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Letters to the Editor - April 14

April 14, 2011

‘Liberated’ society walking closer to God’s wrath

 
To the editor:

Richard Charles Nickels, longtime president of the Bible Sabbath Association, writes:

“From Noah to the Apostles, the message of God’s true servants has been to stress the sanctity of marriage. God’s laws in both testaments are designed to protect marriage and the family. From the Garden of Eden to the New Heavens and New Earth, God’s purpose for mankind is summed up by holy marriage.

“Yet from the Garden of Eden up to, especially, today’s time, mankind has defiled, perverted, been a total failure in living up to faithfulness in marriage. Divorce, adultery, fornication, homosexuality, and disobedient children are so prevalent today, that a faithful marriage and a wholesome, happy family, is a rarity.”

And Paul writes in 1 Corinthians: “Neither was man created for woman, but woman for man.”

No legislative maneuverings can change any of this. As our “liberated” society walks in its self-created utopian “me-ness,” we get ever closer to the greatest reality of all — God’s wrath.

We must love, embrace and empathize with the countless different individuals created by our God, all of whom deserve and command respect. All want to love and be loved, embrace and be embraced, to seek out and be with those of similar characteristics and thoughts. All wish to have natural cravings assuaged and understood, but this cannot be done at the cost of isolation from God and society — its inevitable consequence.

The ephemeral life of all types of gay relationships speaks for itself. As do the statistics of the spread of AIDS. So many faithful “soulmates” have died as a result of their unfaithful fellows.

The Good News (Gospel) is that the greatest, most satisfying intimacy — Father, Son and Holy Spirit — are there for all.    

To justify an oxymoron, would we legislate their Ten Commandments?

 
Harold Edward Wills
Hagerstown





Red Cross heroes embarking on fundraising effort


To the editor:

It’s hard to imagine a world without heroes. At the American Red Cross, we work with heroes every day. They’re the backbone of every hometown and represent the essence of our organization. Heroes touch our lives each day — making us feel safe, making us feel proud.

For the next eight weeks, heroes in Washington County will be embarking on what seems like a monumental task, trying to raise $30,000 to benefit the life-saving work of the American Red Cross, Washington County chapter. Their hard work and humanitarian spirit will enable our chapter to continue to provide warmth and comfort to disaster victims, to transmit important messages to our military members serving overseas and to help us train our community to prevent, prepare for and respond to emergencies. They will truly be heroes for the American Red Cross.

Our heroes are incredibly inventive in the ways they choose to raise money. You will see them in your workplace, restaurants, schools, banks and doctor’s offices around the community. If you come into contact with a hero in the coming weeks, please thank them for their commitment to our community and be as generous as you can in support of the work of the Red Cross.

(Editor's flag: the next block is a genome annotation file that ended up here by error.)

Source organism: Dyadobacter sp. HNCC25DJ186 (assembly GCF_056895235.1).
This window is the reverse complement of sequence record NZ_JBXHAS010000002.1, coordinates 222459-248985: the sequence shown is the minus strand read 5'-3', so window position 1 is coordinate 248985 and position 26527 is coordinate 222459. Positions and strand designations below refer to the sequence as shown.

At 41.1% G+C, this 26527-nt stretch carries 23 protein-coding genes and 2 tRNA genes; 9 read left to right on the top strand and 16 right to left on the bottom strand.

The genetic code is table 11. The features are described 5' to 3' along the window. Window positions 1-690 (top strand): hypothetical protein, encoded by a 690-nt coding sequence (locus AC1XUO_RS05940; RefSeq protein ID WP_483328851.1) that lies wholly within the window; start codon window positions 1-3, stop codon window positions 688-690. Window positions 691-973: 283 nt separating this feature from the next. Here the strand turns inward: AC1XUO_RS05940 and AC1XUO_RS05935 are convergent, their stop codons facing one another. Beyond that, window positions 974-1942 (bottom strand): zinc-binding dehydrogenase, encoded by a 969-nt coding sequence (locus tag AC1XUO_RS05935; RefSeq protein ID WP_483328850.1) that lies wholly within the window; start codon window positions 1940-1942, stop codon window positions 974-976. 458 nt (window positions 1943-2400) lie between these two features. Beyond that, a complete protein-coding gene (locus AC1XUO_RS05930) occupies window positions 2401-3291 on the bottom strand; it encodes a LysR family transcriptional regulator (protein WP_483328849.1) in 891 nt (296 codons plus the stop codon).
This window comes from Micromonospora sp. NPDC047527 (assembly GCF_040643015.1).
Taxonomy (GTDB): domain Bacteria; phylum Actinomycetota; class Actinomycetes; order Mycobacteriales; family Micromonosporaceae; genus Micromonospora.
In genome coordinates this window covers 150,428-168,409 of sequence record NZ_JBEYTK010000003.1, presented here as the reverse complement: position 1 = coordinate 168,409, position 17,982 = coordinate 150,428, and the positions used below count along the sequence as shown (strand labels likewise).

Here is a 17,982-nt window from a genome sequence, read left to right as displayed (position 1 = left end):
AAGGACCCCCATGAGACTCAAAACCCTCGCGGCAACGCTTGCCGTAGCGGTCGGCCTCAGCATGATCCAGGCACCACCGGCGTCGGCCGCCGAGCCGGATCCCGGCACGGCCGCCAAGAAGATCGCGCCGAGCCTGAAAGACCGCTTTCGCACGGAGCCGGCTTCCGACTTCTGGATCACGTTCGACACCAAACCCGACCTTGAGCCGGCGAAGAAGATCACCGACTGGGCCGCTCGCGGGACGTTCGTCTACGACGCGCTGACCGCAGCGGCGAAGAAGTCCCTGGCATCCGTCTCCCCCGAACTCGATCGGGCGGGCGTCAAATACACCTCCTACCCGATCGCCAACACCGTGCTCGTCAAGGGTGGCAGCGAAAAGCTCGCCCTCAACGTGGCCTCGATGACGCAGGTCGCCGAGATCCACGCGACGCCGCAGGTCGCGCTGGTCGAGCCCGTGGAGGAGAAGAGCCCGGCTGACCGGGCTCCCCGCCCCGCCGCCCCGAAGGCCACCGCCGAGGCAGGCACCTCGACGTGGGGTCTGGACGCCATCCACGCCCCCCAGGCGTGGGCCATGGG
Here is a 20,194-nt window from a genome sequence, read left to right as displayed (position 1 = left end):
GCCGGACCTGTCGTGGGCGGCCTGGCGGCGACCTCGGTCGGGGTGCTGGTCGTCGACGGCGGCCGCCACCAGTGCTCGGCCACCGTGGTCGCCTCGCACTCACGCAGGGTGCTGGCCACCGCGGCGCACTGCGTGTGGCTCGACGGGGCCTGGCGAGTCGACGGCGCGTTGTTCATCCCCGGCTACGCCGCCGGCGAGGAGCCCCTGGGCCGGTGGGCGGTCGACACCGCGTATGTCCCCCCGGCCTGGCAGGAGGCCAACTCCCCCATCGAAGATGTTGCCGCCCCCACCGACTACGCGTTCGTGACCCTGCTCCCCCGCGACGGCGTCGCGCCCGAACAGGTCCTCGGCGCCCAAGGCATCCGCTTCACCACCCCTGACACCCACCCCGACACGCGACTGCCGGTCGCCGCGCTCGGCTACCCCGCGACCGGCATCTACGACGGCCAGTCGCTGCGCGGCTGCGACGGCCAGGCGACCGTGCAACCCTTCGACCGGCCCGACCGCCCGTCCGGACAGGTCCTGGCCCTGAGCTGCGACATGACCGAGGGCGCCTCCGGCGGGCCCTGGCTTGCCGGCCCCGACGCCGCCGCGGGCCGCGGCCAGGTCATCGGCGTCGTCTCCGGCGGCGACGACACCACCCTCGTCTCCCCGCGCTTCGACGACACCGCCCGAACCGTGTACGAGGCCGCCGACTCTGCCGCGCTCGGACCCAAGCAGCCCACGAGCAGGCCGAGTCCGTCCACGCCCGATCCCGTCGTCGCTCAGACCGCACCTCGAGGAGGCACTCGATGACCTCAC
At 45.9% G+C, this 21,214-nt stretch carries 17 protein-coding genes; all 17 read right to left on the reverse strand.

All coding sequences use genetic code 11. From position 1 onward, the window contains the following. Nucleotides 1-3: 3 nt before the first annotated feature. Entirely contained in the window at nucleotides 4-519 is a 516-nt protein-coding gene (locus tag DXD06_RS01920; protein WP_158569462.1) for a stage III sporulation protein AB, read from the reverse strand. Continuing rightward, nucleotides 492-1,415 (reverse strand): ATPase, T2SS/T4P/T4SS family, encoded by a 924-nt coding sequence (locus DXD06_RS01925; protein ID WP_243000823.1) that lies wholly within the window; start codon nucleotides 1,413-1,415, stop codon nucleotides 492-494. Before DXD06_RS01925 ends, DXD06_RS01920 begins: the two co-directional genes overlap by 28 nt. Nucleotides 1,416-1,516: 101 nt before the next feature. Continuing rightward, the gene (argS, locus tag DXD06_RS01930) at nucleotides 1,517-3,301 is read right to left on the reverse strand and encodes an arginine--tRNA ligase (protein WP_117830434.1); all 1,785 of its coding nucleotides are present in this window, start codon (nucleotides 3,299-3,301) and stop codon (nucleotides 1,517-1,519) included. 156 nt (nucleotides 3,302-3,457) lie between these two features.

We couldn’t keep our promise to help our neighbors without your precious gifts of time, money and blood. Please support our heroes for the American Red Cross this year.


Michael Baylor and Kathy Gore
Heroes for the American Red Cross chairpersons
American Red Cross, Washington County chapter





Illegal immigration, 14th Amendment on writer’s mind


To the editor:

A recent column and a recent letter to the editor require comment.

Art Callaham uses the phrase “illegal border crossing” (March 13) and forgets that someone actually crossed the border. Does he think there is a criminal when someone makes an illegal bank withdrawal?

I agree we do not a have an immigration problem; we have an illegal immigration problem. The term illegal immigrant applies regardless of the border or nationality. The person is committing a crime. “Undocumented immigrant” at least recognizes that a person is involved. Perhaps Callaham wants us to believe that an “illegal border crossing” is a criminal act without a criminal.

The letter regarding the 14th Amendment (March 15) supports its change. I believe the important term in Section 1 is “and subject to the jurisdiction thereof.”

If you are a foreigner assigned to embassy staff, you are in the country legally but not under its jurisdiction. It’s called “diplomatic immunity.” If you are a foreigner legally here under a visa, you are under its jurisdiction. A child born to the foreigner here on a visa would be a U.S. citizen under the 14th Amendment, while a child born to the diplomatic staff would not. The difference is “under its jurisdiction.”

Under the jurisdiction requires that this government knew of your intention to enter and granted entry visa. Issuing that visa, the government guarantees the protection afforded its citizens. People here illegally are not under its jurisdiction, thus a child born to this person would not be afforded citizenship under the 14th Amendment.

In 1868, when the 14th Amendment was passed, Congress placed all former black slaves “under the jurisdiction” and granted citizenship. Interestingly, that did not apply to American Indians. The U.S. maintained treaties with many Indian nations. Members of these nations were not “under the jurisdiction” and were not granted citizenship.


Cliff Lane
Black Rock

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